Implantation with bioresorbable vascular scaffold (BVS) is more often associated with post-procedural asymmetric and eccentric morphology compared with metallic everolimus-eluting stent (EES), according to results from the ABSORB II trial.
Researchers compared BVS and metallic EES in the treatment of de novo coronary artery stenosis in 470 patients (n=308 with BVS; n=162 with metallic EES) to determine the impact of post-procedural scaffold/stent asymmetry, expansion, and eccentricity indices on early and late clinical events.
The primary outcome was a device-oriented composite end point (DoCE) at 1 year, which was defined as a composite of cardiac death, myocardial infarction (MI), and ischemia-driven target lesion revascularization (ID-TLR) via coronary bypass graft surgery or percutaneous coronary intervention (PCI).
Patients were randomly assigned to either the BVS or metallic EES treatment arm. No significant differences in baseline characteristics were reported. However, there was a higher post-procedural diameter stenosis and lower acute gain among patients treated with BVS compared to the patients treated with metallic EES. The post-dilation balloon size and pressure among BVS patients were also lower than in metallic EES patients.
The presence of calcium and the sum arc of calcium were similar for both devices prior to the procedure. Patients in the metallic EES arm had lower lumen eccentricity index (EI) pre-procedure compared to patients in the BVS arm (0.59 vs 0.61; P=.048), but the pre-procedural asymmetry index (AI) was not significantly different.
Post-procedure, the minimum scaffold/stent area (MSA) in the BVS group measured 4.87 mm2 and 5.72 mm2 in the metallic EES group (P<.001). Lesions treated with BVS were more eccentric (27.3% vs 4.5%; P<.001) and asymmetric (62.1% vs 29.5%; P<.001) compared with lesions treated using metallic EES.
Researchers noted that of the 506 total lesions, the scaffold/stent expansion index was calculated in 425 lesions—the remaining 71 could not be calculated because of side branches at both the proximal and distal edges of the scaffold/stent. Only a few lesions could achieve optimal scaffold stent expansion (8.0% in BVS and 20.0% in metallic EES; P<.001).
At 1 year, the DoCE rates were 5.2% in BVS and 3.1% in metallic EES arms (P=.29). The optimal stent expansion (OSE) and suboptimal stent (SSE) groups had similar DoCE rates (4.2% vs 4.4%; P=.93). The asymmetric group was associated with a higher risk of DoCE compared with the symmetric group when stratified by the AI (1.8% vs 6.9%; P=.007). The asymmetric group had a higher event rate, mostly driven by a higher MI incidence, but incidences of cardiac death, definite or probable scaffold/stent thrombosis were not significantly different between groups. Eccentric lesions did have higher rates of DoCE, TLR, and definite or probable scaffold/stent thrombosis compared with concentric lesions when stratified by the EI.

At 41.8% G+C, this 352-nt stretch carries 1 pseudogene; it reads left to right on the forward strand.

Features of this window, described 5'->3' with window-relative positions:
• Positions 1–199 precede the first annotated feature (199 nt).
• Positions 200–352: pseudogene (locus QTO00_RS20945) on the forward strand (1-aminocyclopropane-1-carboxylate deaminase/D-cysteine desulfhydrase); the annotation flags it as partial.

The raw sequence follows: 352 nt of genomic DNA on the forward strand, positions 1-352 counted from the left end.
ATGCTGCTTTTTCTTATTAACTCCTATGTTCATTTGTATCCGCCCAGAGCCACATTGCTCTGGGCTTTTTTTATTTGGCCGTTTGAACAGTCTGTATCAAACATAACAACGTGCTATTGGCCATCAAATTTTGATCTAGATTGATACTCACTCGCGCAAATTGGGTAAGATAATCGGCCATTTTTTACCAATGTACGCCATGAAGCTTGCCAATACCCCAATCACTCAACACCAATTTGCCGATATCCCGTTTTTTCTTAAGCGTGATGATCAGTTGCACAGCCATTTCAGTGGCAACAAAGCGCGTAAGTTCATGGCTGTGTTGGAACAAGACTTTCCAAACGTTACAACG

An AI >0.30 after implantation was determined as an independent predictor for DoCE after subsequent multivariate analysis of both models (adjusted hazard ratio: 3.43; P=.037). There was no consistency of statistical significances of pre-procedural diameter stenosis, pre-procedural negative remodeling lesion, total stent length, or overlapping implantation.
In comparing patients with asymmetric vs symmetric lesions, researchers found a lower prevalence of diabetes (22% vs 27.2%; P=.04), more complex lesions, and more moderate to severe calcification. “Furthermore, the baseline MLA [minimal lumen area], post-procedural MSA, and EI were lower in the asymmetric group, along with a higher prevalence of eccentric device after implantation (38.1% vs 0%; P<.001, respectively).”
The interaction between subgroup and asymmetry status was performed to confirm if there was a consistent influence of asymmetry among that patient subgroup. “Post-implantation device asymmetry compared with symmetry was consistent in all subgroups,” researchers wrote. “As the sample size was small for most subgroups, caution should be used in the interpretation of these results and in drawing conclusions.”
“The current study suggested that a single variable of the EI is not enough to predict future events without taking into consideration the homogeneity of the stent/scaffold expansion and it seemed that AI was a more discriminate parameter compared to the EI,” they concluded.
Disclosure: The ABSORB II trial was sponsored by Abbot Vascular.
Suwannasom P, Sotomi Y, Ishibashi Y, et al. The impact of post-procedural asymmetry, expansion and eccentricity of bioresorbable everolimus-eluting scaffold and metallic everolimus-eluting stent on clinical outcomes in the ABSORB II trial. JACC Cardiovasc Interv. 2016. doi:10.1016/j.jcin.2016.03.027.